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The 8th Annual CIA Market Day: Where Family Engagement and Financial Literacy Intersect

Delia Johnson, Project Director for Alief ISD’s Children Interacting Afterschool (CIA) program in Texas, sat down with Y4Y to discuss their 8th Annual CIA Market Day, which consisted of 26 student-created and operated businesses. More than 7,800 products were available for purchase with CIA “Market Day bucks.” Delia discusses how family engagement and financial literacy factored in to contribute to a successful Market Day!




Y4Y: Could you describe the CIA Market Day in a nutshell?

Delia: CIA Market Day is a project-based curriculum, customized for each one of our sites that allows students to explore their curiosity, take risk, engage in financial literacy, conduct market research, develop marketing strategies, practice communication skills, explore the various models of business social media presence, manufacturing of goods, and engage in teamwork in a fun, interactive environment through given task, lessons, and activities. 

All these skills and tasks come together for what we call CIA Market Day, which is hosted once a year for the community and our students to shop for creative, handmade items the students of CIA have created. Each of our sites open their pop-up shop to the community in which they engage with 26 other sites. They also engage with parents, staff, community members, and peers to use their customer service and presentation of their products to win top business awards such as Most Captivating Commercial, Product of the Year, Outstanding Customer Service, “Breakout” Business of the Year, Highest Sales, and Family Engagement Champion.  The judges, who consisted of district personnel and community partners, had the tough task of choosing our winners. Market Day symbolizes the connection between the regular school day, beyond school hours, business partners, and community relationships. It takes a village to raise a child and this village is surely proud of the CIA stakeholders.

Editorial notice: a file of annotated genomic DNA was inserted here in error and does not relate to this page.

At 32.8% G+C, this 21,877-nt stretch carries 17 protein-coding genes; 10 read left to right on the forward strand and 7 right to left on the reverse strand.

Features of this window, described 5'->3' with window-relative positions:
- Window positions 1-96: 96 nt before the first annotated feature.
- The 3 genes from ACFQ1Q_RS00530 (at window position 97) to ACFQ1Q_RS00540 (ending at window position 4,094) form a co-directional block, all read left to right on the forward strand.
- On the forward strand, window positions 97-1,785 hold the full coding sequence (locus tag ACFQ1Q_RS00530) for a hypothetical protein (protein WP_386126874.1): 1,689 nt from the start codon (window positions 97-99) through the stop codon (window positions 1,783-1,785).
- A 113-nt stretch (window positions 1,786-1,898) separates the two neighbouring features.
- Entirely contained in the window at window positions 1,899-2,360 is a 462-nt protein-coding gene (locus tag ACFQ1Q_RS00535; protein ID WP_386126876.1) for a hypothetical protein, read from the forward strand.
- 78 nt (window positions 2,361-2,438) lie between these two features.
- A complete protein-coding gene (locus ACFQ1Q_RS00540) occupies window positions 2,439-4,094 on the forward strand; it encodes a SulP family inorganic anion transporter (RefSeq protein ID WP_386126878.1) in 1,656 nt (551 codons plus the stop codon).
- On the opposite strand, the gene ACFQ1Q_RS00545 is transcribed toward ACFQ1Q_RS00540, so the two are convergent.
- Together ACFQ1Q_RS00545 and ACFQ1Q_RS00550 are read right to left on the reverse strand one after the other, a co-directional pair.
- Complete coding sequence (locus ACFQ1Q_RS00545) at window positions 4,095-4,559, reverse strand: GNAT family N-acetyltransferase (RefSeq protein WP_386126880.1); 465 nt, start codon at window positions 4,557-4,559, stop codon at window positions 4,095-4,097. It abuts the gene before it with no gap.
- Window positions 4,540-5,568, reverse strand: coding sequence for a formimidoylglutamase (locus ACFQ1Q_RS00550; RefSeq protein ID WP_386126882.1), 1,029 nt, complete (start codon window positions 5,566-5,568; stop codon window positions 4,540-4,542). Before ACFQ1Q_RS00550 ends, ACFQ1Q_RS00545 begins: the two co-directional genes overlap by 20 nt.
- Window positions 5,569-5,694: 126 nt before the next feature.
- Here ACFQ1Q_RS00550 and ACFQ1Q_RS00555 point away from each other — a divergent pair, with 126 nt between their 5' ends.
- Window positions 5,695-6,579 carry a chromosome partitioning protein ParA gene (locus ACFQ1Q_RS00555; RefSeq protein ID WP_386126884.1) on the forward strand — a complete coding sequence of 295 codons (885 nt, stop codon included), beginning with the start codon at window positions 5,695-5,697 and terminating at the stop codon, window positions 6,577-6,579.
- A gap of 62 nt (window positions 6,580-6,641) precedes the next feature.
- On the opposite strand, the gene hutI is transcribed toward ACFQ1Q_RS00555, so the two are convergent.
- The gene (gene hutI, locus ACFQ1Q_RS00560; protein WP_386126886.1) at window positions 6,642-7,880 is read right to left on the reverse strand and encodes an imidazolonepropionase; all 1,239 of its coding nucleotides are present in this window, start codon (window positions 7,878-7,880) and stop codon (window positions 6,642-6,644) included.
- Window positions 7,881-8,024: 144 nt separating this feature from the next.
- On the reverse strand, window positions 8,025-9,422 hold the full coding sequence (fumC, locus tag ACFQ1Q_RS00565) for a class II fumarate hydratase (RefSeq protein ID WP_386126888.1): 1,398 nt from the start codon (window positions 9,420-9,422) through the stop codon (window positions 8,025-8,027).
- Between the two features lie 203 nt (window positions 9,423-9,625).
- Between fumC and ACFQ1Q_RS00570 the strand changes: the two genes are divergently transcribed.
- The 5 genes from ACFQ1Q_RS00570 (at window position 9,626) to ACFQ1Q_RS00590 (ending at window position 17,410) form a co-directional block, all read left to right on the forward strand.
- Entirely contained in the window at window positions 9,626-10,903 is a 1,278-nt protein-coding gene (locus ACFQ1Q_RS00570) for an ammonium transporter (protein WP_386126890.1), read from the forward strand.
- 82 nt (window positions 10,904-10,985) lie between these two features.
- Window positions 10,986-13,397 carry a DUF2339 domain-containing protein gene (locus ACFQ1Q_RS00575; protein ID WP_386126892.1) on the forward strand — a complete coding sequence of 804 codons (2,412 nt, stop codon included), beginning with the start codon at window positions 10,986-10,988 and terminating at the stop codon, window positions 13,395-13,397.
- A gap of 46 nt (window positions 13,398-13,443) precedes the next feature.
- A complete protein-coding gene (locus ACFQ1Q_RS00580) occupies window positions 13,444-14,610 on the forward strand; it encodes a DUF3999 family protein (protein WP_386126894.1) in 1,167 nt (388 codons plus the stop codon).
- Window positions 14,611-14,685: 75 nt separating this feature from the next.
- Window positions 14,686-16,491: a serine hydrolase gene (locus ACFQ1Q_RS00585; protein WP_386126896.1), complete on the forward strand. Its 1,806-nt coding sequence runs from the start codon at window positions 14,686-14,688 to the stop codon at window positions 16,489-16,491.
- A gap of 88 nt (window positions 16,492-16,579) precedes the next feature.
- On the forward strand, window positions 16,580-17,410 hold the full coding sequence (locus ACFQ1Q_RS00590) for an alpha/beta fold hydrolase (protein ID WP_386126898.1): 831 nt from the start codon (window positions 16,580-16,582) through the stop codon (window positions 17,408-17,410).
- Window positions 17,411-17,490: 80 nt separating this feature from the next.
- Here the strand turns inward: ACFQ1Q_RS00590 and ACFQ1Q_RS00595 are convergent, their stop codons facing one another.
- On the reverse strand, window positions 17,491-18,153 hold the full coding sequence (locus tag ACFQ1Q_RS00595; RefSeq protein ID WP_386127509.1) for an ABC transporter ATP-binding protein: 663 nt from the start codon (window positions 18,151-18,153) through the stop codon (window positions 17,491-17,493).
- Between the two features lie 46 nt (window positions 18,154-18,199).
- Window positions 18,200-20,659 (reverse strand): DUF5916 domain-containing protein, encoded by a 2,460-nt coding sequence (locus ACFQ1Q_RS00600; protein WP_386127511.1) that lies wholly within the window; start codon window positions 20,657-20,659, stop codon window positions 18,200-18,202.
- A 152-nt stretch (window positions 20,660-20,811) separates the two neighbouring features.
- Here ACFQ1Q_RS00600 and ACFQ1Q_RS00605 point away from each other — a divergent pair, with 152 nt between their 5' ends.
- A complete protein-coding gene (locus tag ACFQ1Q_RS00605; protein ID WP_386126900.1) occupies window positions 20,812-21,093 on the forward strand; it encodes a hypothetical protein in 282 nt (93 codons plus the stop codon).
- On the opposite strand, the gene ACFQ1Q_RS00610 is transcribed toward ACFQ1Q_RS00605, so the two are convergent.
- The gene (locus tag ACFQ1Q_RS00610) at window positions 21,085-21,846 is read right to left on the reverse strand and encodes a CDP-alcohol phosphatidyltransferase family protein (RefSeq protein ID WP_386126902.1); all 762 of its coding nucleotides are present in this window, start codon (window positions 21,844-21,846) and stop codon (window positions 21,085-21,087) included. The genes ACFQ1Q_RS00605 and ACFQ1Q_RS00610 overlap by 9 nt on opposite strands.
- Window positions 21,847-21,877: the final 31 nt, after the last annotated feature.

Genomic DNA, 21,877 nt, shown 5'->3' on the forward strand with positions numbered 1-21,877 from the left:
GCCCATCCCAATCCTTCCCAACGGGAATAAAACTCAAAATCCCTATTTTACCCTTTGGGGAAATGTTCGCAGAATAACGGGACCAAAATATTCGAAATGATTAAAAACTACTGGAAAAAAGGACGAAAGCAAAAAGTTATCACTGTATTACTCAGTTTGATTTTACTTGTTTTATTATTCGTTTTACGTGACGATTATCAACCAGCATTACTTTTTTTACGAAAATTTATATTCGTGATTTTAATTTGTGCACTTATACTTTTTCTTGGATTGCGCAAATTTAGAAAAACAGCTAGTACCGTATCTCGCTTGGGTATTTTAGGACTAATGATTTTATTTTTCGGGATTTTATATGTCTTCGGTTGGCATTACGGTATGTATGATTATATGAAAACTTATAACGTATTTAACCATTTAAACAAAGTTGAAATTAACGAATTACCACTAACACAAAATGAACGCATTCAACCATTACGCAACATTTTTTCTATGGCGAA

Y4Y: Give us a behind-the-curtain look at the amount of work that goes into planning this Market Day. How are you able to get your students involved in different phases of the planning and execution process?

Delia: Now this is no easy task, but anything worth something requires work and the reward surpasses the work every time.  The majority of the work happens on each site during programming as staff scaffolds lessons to embed the skills necessary for our kiddos to be successful. We want our students to see a plan is always required; you are going to either plan to succeed or plan to fail. Either way, you need a plan! They are introduced to backwards planning, goal setting, and check-ins in January. The staff does a great job giving them the little puzzle pieces and before you know it, April is here, and the puzzle is complete.  Each week of programming has a lesson and sites usually spend about two days a week with a CIA Market Day rotation for students to manufacture their products. Each site is tasked with producing at least 300 products to bring to CIA Market Day. They choose the variety in which they want to accomplish that number. Engaging students is never a challenge because the energy in which it is delivered has the students running to programming! Students are also placed on the Market Day payroll, which is a simulation of payroll in the workforce, in which they earn CIA bucks for time worked, bonus task, etc. Those bucks can be used at Market Day to purchase items of your choice from your shop or other pop shops.